ConsenSys, are but one example of a blockchain technology developer who can already count ‘Financial Services, Supply Chain, Energy and Natural Resources, Government and Education, Advertising, and Entertainment’ among the list of vertical industries that they have already integrated with (ConsenSys, 2018). Indeed, ConsenSys see blockchain’s reach as being pervasive, and their ambition for blockchain is that it will come to disrupt, ‘Financial Services, Government, Investment Companies, Travel Management, Wholesale and Distribution, Professional Services, Retail, Public Sector, Education and Research, Housing Authorities, Real Estate, Insurance, Non-Profit Organisations, Healthcare and Utilities’ ConsenSys, 2018). ConsenSys’ mission ‘is to enable that progress by building platforms, applications, and tools for Web 3.0, while offering services to ensure they are useful to our customers’ (ConsenSys, 2019). Whilst their aims are admirable, it is telling that ConsenSys are framing blockchain as a component and facilitator of change, rather than as a prime mover per se. As such, whilst McKinsey may well be correct to question blockchain’s capacity to completely rewire the financial services industry, there has clearly been a recent increase in the way that blockchain is being deployed beyond the borders of the fintech sector.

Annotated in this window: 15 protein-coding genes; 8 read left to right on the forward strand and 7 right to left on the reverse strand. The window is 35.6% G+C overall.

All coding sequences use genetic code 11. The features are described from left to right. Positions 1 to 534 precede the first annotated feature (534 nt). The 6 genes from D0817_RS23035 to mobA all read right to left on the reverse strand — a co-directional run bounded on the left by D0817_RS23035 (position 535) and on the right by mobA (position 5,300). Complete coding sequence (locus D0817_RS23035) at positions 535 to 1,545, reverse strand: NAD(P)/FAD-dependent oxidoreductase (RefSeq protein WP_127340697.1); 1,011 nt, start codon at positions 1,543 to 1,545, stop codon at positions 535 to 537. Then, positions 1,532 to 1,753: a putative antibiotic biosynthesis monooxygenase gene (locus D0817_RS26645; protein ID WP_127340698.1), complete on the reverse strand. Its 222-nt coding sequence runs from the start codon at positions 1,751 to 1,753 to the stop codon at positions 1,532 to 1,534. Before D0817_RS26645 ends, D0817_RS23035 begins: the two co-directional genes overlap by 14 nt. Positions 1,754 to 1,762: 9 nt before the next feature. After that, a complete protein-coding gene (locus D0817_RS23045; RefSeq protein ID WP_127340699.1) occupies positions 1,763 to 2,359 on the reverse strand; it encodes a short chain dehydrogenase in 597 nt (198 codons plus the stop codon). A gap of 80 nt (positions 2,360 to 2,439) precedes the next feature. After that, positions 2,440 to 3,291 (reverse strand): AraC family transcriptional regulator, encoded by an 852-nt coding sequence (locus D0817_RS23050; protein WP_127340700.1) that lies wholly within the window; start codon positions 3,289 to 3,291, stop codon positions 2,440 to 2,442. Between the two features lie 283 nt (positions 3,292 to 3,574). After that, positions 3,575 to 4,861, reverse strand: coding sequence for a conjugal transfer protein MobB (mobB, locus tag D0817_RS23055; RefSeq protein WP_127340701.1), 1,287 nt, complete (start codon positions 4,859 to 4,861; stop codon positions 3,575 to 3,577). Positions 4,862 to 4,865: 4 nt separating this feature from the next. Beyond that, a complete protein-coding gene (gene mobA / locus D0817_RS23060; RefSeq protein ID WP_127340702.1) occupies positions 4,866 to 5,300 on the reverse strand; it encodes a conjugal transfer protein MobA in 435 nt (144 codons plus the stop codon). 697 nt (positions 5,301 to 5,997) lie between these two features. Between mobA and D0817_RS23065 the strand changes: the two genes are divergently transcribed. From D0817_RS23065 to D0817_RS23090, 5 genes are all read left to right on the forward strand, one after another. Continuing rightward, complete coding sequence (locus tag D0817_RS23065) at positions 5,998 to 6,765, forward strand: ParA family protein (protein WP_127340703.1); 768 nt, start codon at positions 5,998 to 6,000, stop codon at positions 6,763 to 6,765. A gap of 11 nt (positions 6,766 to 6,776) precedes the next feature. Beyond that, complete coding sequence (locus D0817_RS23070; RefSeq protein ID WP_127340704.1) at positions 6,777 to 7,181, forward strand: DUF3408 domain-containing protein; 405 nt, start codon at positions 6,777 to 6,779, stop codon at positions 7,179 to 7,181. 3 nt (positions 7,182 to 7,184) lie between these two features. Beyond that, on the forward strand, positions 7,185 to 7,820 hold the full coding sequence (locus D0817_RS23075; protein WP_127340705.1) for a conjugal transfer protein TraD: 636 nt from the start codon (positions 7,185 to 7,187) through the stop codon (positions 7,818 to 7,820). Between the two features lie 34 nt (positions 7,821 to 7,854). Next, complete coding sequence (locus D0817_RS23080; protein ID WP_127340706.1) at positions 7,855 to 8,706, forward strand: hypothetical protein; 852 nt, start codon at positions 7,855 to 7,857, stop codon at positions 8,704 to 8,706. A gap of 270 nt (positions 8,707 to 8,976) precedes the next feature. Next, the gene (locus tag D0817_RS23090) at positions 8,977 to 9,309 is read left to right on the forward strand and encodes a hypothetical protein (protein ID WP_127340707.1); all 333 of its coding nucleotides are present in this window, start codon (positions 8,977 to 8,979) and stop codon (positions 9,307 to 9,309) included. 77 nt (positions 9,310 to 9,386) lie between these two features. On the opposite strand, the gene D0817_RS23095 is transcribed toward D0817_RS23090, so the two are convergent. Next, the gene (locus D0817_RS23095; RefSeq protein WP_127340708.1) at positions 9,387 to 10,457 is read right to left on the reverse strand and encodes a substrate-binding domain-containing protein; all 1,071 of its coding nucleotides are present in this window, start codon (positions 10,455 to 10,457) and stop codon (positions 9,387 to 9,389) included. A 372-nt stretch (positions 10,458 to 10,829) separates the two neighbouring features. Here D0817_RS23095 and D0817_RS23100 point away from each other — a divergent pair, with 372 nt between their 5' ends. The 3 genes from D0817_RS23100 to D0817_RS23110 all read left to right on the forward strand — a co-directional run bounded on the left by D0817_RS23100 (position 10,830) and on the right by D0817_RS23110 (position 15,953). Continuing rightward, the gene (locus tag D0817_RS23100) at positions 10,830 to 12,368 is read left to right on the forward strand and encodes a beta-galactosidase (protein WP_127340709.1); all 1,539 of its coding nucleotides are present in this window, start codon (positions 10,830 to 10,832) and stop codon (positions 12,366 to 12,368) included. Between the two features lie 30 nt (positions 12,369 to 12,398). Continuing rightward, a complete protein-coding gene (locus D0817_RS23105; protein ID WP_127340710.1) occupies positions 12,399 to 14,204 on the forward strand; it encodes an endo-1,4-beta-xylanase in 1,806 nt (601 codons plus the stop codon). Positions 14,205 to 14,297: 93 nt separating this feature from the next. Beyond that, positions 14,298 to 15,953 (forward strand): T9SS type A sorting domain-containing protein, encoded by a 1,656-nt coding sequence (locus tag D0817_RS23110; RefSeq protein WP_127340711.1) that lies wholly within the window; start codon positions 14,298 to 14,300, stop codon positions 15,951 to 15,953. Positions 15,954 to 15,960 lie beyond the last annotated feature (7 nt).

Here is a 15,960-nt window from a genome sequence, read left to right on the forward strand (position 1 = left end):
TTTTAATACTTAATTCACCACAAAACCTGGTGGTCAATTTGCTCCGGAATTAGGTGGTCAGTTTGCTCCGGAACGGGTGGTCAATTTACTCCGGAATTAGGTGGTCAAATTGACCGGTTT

Another important aspect of the Deloitte analysis is their differentiation between ‘enterprise organizations’ - in other words, companies that have engaged with blockchain, but have only used it to help them do what they already do, but more efficiently - and ‘blockchain emerging disruptors,’ who have built an entire business framework around the affordances of blockchain (Deloitte, 2019). Not only does this provide further support for the idea that the next era of blockchain development may well be around hybridized innovation, it would also seem that what Deloitte describe as ‘the second phase of disruption’ will be characterized by companies that seek to reinvent their processes in order to capitalize on the opportunities created by blockchain, by embedding it in a strategy is focused on integration with other sectors and companies (Deloitte, 2019). In this respect, Pejic’s work also advances our understanding of blockchain’s relationship with disruption, and his description of blockchain as a ‘competence-destroying’ technology (Pejic, 2019: 38) draws our attention to the fact that disruption disrupts in different ways. From this perspective, enterprise organizations would be seen as being focused on enhancing their established competencies by engaging with emergent technologies, whereas emerging disruptors would be directed toward destroying an already-existing competence framework that exists within a given sector. While the trend has often been to think of blockchain in terms of this second category, as a disruptor that could render obsolete, or completely destroy, the systems, processes and advantages of incumbent players within a given market, the situation is far more nuanced than that. Pejic understands technology as being disruptive ‘when it alters the lines along which firms compete and create a competitive advantage,’ which would suggest that defining blockchain as a disruptive technology is dependant ‘on the area within which it is employed’ (Pejic, 2019: 39).